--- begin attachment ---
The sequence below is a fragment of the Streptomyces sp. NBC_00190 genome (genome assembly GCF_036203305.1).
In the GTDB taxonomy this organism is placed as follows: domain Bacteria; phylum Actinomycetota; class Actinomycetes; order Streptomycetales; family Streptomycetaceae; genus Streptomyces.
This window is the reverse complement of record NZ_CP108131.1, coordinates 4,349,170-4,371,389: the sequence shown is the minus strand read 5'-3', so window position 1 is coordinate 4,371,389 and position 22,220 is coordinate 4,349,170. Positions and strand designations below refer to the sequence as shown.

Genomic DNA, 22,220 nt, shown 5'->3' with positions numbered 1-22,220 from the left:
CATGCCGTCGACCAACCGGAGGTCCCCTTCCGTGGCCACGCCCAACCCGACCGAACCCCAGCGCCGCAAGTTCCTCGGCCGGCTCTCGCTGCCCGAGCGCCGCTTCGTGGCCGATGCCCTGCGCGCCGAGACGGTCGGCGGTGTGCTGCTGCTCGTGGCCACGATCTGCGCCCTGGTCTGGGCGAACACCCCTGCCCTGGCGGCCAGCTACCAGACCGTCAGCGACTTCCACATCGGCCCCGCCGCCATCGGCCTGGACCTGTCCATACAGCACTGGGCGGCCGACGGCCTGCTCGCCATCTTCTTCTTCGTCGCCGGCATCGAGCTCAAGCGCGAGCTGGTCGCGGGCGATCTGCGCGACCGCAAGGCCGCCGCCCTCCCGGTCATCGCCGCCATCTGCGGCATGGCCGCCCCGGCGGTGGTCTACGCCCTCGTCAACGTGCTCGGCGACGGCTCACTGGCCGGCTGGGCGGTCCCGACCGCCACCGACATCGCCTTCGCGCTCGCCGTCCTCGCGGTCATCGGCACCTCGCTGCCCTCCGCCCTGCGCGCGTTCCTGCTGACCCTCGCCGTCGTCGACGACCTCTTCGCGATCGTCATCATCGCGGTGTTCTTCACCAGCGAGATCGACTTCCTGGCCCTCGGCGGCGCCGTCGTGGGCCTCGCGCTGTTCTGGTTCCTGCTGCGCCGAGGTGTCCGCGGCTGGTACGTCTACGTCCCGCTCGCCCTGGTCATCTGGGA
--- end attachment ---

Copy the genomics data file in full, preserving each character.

The sequence below is a fragment of the Streptomyces sp. NBC_00190 genome (genome assembly GCF_036203305.1).
In the GTDB taxonomy this organism is placed as follows: domain Bacteria; phylum Actinomycetota; class Actinomycetes; order Streptomycetales; family Streptomycetaceae; genus Streptomyces.
This window is the reverse complement of record NZ_CP108131.1, coordinates 4,349,170-4,371,389: the sequence shown is the minus strand read 5'-3', so window position 1 is coordinate 4,371,389 and position 22,220 is coordinate 4,349,170. Positions and strand designations below refer to the sequence as shown.

Genomic DNA, 22,220 nt, shown 5'->3' with positions numbered 1-22,220 from the left:
CATGCCGTCGACCAACCGGAGGTCCCCTTCCGTGGCCACGCCCAACCCGACCGAACCCCAGCGCCGCAAGTTCCTCGGCCGGCTCTCGCTGCCCGAGCGCCGCTTCGTGGCCGATGCCCTGCGCGCCGAGACGGTCGGCGGTGTGCTGCTGCTCGTGGCCACGATCTGCGCCCTGGTCTGGGCGAACACCCCTGCCCTGGCGGCCAGCTACCAGACCGTCAGCGACTTCCACATCGGCCCCGCCGCCATCGGCCTGGACCTGTCCATACAGCACTGGGCGGCCGACGGCCTGCTCGCCATCTTCTTCTTCGTCGCCGGCATCGAGCTCAAGCGCGAGCTGGTCGCGGGCGATCTGCGCGACCGCAAGGCCGCCGCCCTCCCGGTCATCGCCGCCATCTGCGGCATGGCCGCCCCGGCGGTGGTCTACGCCCTCGTCAACGTGCTCGGCGACGGCTCACTGGCCGGCTGGGCGGTCCCGACCGCCACCGACATCGCCTTCGCGCTCGCCGTCCTCGCGGTCATCGGCACCTCGCTGCCCTCCGCCCTGCGCGCGTTCCTGCTGACCCTCGCCGTCGTCGACGACCTCTTCGCGATCGTCATCATCGCGGTGTTCTTCACCAGCGAGATCGACTTCCTGGCCCTCGGCGGCGCCGTCGTGGGCCTCGCGCTGTTCTGGTTCCTGCTGCGCCGAGGTGTCCGCGGCTGGTACGTCTACGTCCCGCTCGCCCTGGTCATCTGGGA